When it comes to exercise, Sara Filmalter, M.D., walks the talk. Well, runs the talk, actually. Dr. Filmalter, a primary care and sports medicine physician on Mayo Clinic’s Florida campus, encourages her patients to make exercise a priority. She even recommends they schedule a specific time for it. And that’s just what Dr. Filmalter, an accomplished athlete, does herself.
“On weekends, I look at the week ahead and figure out when I’ll be able to work out,” she says. “Then I literally write it on my calendar. I make it a non-negotiable appointment with myself.” That kind of commitment has helped Dr. Filmalter achieve a number of impressive goals, including serving as a lacrosse goalie in high school and college, earning a black belt in mixed martial arts, and completing numerous triathlons, including a half Ironman. That last achievement, consisting of a 1.2-mile swim, 56-mile bike ride, and 13.1-mile run, often required her to schedule daily workouts both before and after work.
Why does the busy physician put such an emphasis on exercise? The proof is in the pudding. Or rather, the research. “Physical activity is like a magic pill because it has been proven to reduce risk of many chronic diseases,” Dr. Filmalter tells First Coast Magazine. Among them, she says, are “breast cancer, colon cancer, dementia, depression, stroke and diabetes.”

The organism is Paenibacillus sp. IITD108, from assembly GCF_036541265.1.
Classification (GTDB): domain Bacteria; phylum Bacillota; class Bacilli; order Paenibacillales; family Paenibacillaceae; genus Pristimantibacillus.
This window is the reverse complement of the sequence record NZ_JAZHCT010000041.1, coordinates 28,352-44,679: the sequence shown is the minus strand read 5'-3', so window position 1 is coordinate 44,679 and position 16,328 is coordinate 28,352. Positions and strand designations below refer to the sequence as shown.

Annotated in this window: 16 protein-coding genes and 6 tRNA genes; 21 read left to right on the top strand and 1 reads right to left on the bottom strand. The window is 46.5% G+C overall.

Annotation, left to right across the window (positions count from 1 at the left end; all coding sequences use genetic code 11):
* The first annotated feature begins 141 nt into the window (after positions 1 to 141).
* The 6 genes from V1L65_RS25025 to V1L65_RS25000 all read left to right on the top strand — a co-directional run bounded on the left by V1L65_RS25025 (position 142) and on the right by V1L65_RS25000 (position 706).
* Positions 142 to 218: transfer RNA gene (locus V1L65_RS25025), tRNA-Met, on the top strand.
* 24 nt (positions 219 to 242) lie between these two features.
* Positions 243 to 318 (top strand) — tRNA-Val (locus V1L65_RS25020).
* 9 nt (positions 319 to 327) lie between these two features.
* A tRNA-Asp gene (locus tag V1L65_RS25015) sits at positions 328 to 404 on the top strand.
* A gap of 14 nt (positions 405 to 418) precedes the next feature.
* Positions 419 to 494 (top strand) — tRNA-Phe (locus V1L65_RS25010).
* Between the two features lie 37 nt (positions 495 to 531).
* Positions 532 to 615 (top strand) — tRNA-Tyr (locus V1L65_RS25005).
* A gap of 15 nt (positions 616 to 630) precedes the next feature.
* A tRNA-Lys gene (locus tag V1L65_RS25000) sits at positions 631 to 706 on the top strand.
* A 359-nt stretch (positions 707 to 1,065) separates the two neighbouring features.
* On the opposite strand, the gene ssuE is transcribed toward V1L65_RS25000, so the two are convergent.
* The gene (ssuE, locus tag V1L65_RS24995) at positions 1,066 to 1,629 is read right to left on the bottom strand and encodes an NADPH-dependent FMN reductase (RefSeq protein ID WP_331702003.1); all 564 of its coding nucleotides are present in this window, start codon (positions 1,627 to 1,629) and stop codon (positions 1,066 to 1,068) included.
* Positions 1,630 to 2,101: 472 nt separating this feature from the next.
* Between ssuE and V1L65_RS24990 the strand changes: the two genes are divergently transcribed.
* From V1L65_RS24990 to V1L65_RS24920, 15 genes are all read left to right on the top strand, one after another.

Dr. Filmalter is helping to grow the science around running, in addition to her work caring for patients. She’s “part of a multidisciplinary team of physicians at Mayo Clinic” working on “a research initiative known as Runners’ Science.” The effort, which studies participants in the 26.2 with Donna, is aimed at understanding “the impact of endurance running on the human body.” Among the team’s findings: injuries increase with both overtraining and undertraining. Dr. Filmalter says people can avoid those pitfalls by increasing activity gradually, and maintaining a consistent exercise habit. “It’s really common for people to who start exercising to try to go from zero to hero, from nothing to everything,” she says. “Or they do the opposite, and just do nothing.”
What’s the key to finding that sweet spot? Dr. Filmalter says it might just be finding something you enjoy. "If you hate running, then you won’t do it," she says. We're guessing she’s in the "loves running" camp, as First Coast Magazine reports that she’s currently training for the Ultra-Trail Cape Town 65 KM. She says part of what she loves about running is the people she meets at running events. “It’s such a positive environment,” she tells us. And because she’s run a mile (or 26.2) in their shoes, she’s especially dedicated to helping injured runners return to the sport they love. “If you can get people running again," she says "they’re forever grateful.”
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